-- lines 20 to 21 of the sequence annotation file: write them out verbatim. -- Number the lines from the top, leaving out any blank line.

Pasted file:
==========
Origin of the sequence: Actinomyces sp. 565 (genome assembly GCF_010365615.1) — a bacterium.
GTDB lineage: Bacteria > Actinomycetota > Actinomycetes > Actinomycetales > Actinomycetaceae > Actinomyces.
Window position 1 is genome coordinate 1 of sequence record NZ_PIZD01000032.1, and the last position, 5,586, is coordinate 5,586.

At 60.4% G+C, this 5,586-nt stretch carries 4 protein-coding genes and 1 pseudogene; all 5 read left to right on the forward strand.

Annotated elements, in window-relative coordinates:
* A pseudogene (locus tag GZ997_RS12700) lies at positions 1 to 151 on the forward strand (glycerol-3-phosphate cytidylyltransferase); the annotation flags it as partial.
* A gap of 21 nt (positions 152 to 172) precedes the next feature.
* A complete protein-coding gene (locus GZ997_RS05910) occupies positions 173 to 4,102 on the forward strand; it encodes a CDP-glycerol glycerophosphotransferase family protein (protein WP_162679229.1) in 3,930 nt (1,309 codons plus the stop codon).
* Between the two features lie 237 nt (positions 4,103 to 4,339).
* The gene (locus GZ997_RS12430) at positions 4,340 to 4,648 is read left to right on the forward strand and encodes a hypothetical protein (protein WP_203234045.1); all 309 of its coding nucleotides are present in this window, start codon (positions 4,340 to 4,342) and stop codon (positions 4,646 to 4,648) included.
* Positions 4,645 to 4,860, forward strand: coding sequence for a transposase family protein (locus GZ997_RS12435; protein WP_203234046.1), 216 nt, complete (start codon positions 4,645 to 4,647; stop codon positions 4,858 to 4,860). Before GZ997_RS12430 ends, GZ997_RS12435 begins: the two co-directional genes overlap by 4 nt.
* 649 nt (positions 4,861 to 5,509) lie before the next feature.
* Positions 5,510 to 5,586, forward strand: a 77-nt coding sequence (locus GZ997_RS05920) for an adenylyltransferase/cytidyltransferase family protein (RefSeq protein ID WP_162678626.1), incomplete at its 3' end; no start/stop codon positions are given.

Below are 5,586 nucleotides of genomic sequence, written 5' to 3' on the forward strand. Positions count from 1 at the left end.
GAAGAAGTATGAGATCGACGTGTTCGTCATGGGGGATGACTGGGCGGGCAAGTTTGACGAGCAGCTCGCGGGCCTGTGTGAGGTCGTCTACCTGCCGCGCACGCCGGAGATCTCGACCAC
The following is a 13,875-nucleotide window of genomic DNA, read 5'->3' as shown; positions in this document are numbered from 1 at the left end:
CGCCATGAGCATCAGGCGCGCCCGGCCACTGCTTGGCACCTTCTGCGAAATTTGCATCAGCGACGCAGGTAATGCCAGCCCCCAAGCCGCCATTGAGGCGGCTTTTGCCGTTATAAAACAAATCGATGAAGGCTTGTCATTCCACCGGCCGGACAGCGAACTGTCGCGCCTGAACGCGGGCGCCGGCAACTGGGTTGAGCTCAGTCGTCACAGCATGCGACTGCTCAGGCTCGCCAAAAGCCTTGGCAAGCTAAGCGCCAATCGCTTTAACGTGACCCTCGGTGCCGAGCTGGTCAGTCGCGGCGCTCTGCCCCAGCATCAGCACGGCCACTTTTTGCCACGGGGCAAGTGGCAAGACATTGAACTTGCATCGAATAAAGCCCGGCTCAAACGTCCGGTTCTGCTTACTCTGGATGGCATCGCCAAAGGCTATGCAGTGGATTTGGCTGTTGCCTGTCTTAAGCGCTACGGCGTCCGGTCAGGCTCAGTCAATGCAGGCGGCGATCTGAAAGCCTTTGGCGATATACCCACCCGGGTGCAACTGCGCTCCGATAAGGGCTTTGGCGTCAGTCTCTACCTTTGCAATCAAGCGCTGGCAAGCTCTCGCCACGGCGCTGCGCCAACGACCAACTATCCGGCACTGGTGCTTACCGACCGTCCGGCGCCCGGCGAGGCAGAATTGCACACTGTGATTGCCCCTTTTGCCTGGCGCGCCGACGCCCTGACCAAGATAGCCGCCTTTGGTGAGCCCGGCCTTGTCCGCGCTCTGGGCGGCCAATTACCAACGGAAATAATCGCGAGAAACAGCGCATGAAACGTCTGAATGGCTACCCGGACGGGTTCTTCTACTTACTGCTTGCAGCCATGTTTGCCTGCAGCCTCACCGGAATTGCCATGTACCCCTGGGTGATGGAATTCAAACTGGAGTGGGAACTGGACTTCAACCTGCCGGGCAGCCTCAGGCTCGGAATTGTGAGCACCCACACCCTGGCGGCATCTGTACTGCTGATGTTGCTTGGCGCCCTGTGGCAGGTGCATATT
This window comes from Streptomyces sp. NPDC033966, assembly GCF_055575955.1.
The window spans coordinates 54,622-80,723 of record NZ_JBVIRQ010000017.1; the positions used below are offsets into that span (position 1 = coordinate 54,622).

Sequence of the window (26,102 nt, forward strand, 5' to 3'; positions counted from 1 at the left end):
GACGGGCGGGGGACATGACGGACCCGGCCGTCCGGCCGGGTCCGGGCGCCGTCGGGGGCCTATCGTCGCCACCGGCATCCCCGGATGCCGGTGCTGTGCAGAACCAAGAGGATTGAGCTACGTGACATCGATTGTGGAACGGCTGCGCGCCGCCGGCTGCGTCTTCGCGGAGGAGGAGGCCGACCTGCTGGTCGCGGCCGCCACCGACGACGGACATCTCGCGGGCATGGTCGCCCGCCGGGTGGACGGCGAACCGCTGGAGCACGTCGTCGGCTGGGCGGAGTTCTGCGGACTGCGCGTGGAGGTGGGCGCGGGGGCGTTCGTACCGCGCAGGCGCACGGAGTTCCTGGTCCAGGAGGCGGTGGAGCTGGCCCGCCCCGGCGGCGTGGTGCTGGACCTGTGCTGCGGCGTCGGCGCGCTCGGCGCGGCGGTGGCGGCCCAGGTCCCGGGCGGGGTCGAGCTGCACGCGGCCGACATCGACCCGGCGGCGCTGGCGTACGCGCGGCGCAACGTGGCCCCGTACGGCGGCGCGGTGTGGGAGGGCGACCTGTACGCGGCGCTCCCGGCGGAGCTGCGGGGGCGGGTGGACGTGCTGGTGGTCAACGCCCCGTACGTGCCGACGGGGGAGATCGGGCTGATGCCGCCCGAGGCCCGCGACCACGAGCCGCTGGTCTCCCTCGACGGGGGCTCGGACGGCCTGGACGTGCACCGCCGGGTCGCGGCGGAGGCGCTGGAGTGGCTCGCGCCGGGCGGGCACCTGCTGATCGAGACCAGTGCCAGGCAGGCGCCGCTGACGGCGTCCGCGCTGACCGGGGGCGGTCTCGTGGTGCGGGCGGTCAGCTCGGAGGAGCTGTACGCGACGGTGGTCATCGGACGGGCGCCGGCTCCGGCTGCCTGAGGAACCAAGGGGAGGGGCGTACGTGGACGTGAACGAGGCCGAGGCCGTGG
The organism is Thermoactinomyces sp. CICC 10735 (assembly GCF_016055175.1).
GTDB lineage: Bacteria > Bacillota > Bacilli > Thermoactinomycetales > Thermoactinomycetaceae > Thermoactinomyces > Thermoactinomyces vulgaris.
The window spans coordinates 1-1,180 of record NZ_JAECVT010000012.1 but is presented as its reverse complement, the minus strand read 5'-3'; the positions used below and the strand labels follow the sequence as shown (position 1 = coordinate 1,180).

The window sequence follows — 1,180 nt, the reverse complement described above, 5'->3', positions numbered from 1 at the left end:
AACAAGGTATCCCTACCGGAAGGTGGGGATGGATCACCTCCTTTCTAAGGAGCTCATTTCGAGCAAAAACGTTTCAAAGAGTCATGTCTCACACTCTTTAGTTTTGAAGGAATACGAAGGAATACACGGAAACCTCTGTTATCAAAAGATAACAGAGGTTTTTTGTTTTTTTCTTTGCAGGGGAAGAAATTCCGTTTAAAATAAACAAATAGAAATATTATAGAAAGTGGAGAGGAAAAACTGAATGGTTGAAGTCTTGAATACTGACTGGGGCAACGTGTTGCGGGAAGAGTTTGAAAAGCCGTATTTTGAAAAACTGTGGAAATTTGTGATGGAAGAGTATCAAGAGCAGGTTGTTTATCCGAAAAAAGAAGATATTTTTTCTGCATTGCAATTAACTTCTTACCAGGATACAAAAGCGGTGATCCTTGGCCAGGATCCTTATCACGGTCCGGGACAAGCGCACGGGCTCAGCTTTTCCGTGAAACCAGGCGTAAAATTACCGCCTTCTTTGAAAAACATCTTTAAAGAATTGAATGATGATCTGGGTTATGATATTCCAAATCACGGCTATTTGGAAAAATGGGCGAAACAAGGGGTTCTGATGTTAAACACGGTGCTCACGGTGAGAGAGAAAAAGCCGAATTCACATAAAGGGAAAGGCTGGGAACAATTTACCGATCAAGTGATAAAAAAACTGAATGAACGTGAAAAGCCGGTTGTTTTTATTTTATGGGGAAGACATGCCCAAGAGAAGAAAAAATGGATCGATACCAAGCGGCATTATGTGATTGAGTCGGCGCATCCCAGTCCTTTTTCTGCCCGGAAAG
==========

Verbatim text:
Sequence of the window (26,102 nt, forward strand, 5' to 3'; positions counted from 1 at the left end):
GACGGGCGGGGGACATGACGGACCCGGCCGTCCGGCCGGGTCCGGGCGCCGTCGGGGGCCTATCGTCGCCACCGGCATCCCCGGATGCCGGTGCTGTGCAGAACCAAGAGGATTGAGCTACGTGACATCGATTGTGGAACGGCTGCGCGCCGCCGGCTGCGTCTTCGCGGAGGAGGAGGCCGACCTGCTGGTCGCGGCCGCCACCGACGACGGACATCTCGCGGGCATGGTCGCCCGCCGGGTGGACGGCGAACCGCTGGAGCACGTCGTCGGCTGGGCGGAGTTCTGCGGACTGCGCGTGGAGGTGGGCGCGGGGGCGTTCGTACCGCGCAGGCGCACGGAGTTCCTGGTCCAGGAGGCGGTGGAGCTGGCCCGCCCCGGCGGCGTGGTGCTGGACCTGTGCTGCGGCGTCGGCGCGCTCGGCGCGGCGGTGGCGGCCCAGGTCCCGGGCGGGGTCGAGCTGCACGCGGCCGACATCGACCCGGCGGCGCTGGCGTACGCGCGGCGCAACGTGGCCCCGTACGGCGGCGCGGTGTGGGAGGGCGACCTGTACGCGGCGCTCCCGGCGGAGCTGCGGGGGCGGGTGGACGTGCTGGTGGTCAACGCCCCGTACGTGCCGACGGGGGAGATCGGGCTGATGCCGCCCGAGGCCCGCGACCACGAGCCGCTGGTCTCCCTCGACGGGGGCTCGGACGGCCTGGACGTGCACCGCCGGGTCGCGGCGGAGGCGCTGGAGTGGCTCGCGCCGGGCGGGCACCTGCTGATCGAGACCAGTGCCAGGCAGGCGCCGCTGACGGCGTCCGCGCTGACCGGGGGCGGTCTCGTGGTGCGGGCGGTCAGCTCGGAGGAGCTGTACGCGACGGTGGTCATCGGACGGGCGCCGGCTCCGGCTGCCTGAGGAACCAAGGGGAGGGGCGTACGTGGACGTGAACGAGGCCGAGGCCGTGG